iRV2 Forums

iRV2 Forums (https://www.irv2.com/forums/)
-   Class A Motorhome Discussions (https://www.irv2.com/forums/f258/)
-   -   Replacing new Li-Ion batteries in Class A Motorhome (https://www.irv2.com/forums/f258/replacing-new-li-ion-batteries-in-class-a-motorhome-540270.html)

RichardE 06-12-2021 10:51 AM

Matt,

Sorry for the late reply, traveling and spotty interweb to blame.


Anyway, I totally agree with 757 that your recharge voltage is way too high and that will keep your batteries at 100% SOC, the charger will stay on almost all the time, and that is not good for the LiPo. This was the main issue with the Newell owner that I worked with.

Also good recommendations on LBCO and recharge voltage settings from 757.

I do prefer, but this is not the gospel, that the end charge be set up to stop on return amps. Your ME-ARC is capable of this but you may need to add the BMK (battery monitor kit) to access the capability. As you know the amps that flow into the battery bank when charging decrease as the bank approaches full charge. By setting the charge to end when a certain amperage is reached instead of a fixed time you are “listening” to the batteries to know when to end the cycle. Conventional wisdom is to end the charge at 5% of the bank size. So if you have 4 100aHr batts, then set the charge to end when the charger decreases to 20 amps.

I also prefer to float the bank instead of cycling it repeatedly. BB recommends 13.6 as the float. I keep mine at 13.4, but I do not have BB batteries. Again, this is not the LiPo gospel.
You may or may not achieve 100%SOC using float. If you don’t, and you know you are going to boonie for a couple of days, then initiate a full charge manually using the ME-ARC.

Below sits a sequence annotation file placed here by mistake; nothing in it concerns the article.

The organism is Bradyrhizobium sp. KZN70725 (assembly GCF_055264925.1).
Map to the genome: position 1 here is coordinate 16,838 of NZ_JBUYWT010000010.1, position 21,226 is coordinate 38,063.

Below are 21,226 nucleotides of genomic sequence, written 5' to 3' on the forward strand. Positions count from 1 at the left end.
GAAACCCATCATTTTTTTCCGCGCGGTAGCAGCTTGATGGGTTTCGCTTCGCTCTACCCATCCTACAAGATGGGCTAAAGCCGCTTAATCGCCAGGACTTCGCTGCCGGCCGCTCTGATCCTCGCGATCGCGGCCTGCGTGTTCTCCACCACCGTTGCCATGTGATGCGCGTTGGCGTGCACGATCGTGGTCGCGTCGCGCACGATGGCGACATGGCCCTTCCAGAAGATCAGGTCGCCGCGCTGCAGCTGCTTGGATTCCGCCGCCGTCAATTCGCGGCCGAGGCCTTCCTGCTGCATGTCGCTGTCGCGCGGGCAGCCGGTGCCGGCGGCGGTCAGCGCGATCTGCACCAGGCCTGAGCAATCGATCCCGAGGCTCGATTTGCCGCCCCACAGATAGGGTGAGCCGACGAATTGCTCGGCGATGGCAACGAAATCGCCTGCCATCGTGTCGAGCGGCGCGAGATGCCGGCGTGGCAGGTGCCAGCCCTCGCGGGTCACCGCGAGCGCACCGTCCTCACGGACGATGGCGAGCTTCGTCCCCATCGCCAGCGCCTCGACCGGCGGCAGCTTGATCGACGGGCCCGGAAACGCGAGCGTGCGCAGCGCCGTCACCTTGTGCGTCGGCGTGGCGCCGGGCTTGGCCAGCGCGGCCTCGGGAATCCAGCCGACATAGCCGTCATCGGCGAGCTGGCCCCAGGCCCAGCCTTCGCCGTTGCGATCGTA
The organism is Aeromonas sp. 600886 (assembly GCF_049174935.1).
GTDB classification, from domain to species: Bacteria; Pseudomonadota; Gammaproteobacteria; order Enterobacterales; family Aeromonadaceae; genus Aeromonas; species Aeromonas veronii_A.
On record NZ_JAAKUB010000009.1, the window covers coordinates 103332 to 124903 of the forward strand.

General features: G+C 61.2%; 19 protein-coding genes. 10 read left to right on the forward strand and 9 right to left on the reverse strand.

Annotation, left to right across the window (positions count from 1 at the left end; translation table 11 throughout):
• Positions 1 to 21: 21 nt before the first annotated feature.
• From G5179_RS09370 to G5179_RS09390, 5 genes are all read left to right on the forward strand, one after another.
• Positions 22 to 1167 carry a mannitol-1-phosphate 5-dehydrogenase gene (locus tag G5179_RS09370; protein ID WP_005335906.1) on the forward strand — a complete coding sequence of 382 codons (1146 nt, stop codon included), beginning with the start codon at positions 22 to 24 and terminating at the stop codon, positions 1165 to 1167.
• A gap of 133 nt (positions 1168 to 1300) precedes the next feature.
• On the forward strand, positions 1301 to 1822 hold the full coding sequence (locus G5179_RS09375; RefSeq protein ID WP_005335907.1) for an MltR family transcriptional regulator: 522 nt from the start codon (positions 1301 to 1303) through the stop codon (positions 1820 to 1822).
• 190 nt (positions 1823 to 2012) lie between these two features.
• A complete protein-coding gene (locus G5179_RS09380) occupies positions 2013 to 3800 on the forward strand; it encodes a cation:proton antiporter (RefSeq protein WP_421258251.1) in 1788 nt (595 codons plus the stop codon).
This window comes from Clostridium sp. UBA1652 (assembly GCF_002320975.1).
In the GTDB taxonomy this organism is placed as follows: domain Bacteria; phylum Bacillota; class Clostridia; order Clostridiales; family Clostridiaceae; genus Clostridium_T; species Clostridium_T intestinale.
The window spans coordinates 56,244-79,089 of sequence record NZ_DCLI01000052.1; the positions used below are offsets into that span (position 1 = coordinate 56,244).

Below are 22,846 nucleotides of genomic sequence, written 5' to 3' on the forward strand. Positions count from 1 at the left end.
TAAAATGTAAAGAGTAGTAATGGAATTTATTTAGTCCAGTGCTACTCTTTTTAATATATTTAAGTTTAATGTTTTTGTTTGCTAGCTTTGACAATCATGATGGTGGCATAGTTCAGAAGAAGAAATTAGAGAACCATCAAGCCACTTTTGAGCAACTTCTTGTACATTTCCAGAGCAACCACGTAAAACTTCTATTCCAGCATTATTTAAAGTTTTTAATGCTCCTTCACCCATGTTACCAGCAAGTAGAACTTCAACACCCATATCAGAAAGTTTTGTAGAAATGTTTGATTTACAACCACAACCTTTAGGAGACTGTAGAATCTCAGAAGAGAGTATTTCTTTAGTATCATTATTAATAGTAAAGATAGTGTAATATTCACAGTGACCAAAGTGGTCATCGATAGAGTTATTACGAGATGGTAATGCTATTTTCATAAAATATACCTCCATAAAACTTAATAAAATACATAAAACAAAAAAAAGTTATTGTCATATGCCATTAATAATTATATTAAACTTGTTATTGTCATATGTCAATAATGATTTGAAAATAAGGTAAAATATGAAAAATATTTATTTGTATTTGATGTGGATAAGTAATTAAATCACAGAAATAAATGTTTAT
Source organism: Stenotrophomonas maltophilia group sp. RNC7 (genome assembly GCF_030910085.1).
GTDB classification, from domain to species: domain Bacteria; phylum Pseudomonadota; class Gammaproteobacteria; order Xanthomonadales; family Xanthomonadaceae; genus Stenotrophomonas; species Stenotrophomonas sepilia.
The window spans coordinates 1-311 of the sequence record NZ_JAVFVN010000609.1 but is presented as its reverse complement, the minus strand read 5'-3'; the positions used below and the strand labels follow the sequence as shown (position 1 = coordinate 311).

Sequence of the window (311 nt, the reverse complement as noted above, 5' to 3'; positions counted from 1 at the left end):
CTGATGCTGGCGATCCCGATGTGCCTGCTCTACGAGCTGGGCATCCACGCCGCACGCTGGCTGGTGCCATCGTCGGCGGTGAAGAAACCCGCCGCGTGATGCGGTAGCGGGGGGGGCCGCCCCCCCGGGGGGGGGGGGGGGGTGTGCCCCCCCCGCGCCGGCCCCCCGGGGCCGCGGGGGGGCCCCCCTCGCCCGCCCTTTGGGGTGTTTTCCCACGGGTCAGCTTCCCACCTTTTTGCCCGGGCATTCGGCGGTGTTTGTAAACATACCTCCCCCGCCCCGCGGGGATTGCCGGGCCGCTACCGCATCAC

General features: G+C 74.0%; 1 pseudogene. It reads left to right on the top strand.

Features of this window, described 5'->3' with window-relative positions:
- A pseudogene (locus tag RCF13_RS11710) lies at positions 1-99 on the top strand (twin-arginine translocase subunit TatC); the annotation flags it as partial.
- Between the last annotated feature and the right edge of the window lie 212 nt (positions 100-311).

I am going to recommend a simple test that will give you a “practical baseline” for your new bank. Sometime in the future you will want to know if you have lost capacity. The test is simple. Turn on the inverter, reset the amp hour out counter, turn off the 120v breaker that feeds the inverter. Run off batteries that way until the LBCO turns the inverter off. You will now know just how much juice the bank will provide before you must recharge. This may or may not match the nameplate, but it doesn’t matter. You are collecting data on what your system provides using the charge and low cutoff parameters.

I tend to be rather conservative in setting up the charge/discharge parameters. After 6 years my 1000aHr bank still has over a 1000aHr usable. That is only a data point of one, but it works for me. If you really want to fine tune your bank, there is an interesting little experiment you can run if you care to. The overall idea is to “listen” to the batteries, and they will tell you what they like. The experiment is to collect data from each individual battery while charging to 100% SOC, and to collect voltages again from each battery whiled discharging to about 5% SOC. Why do this? I have read virtual fist fights posted by LiPo “experts” arguing over 0.01 volts. Oh horse hockey. Unless you are using a NIST traceable volt meter, who has instrumentation to measure absolute voltage. And who cares? After all, your charger is going to charge according to the voltage it measures. That includes all the unique variability in YOUR system.

So back to the experiment. If you will take the time to plot the voltage of the individual cells and the charger voltage as the bank approaches 100% SOC against time, you will see the sharp upward rise start. Compare the battery voltages, take the highest one, and note the charger voltage. You now know, looking at your charger voltage exactly where you are on the sharply rising curve. You can decide how far up that curve you want to go. Now do the same graph for discharging the bank. You can see where the voltage starts to drop. You can use that part of the curve to know where to set the LBCO on your inverter.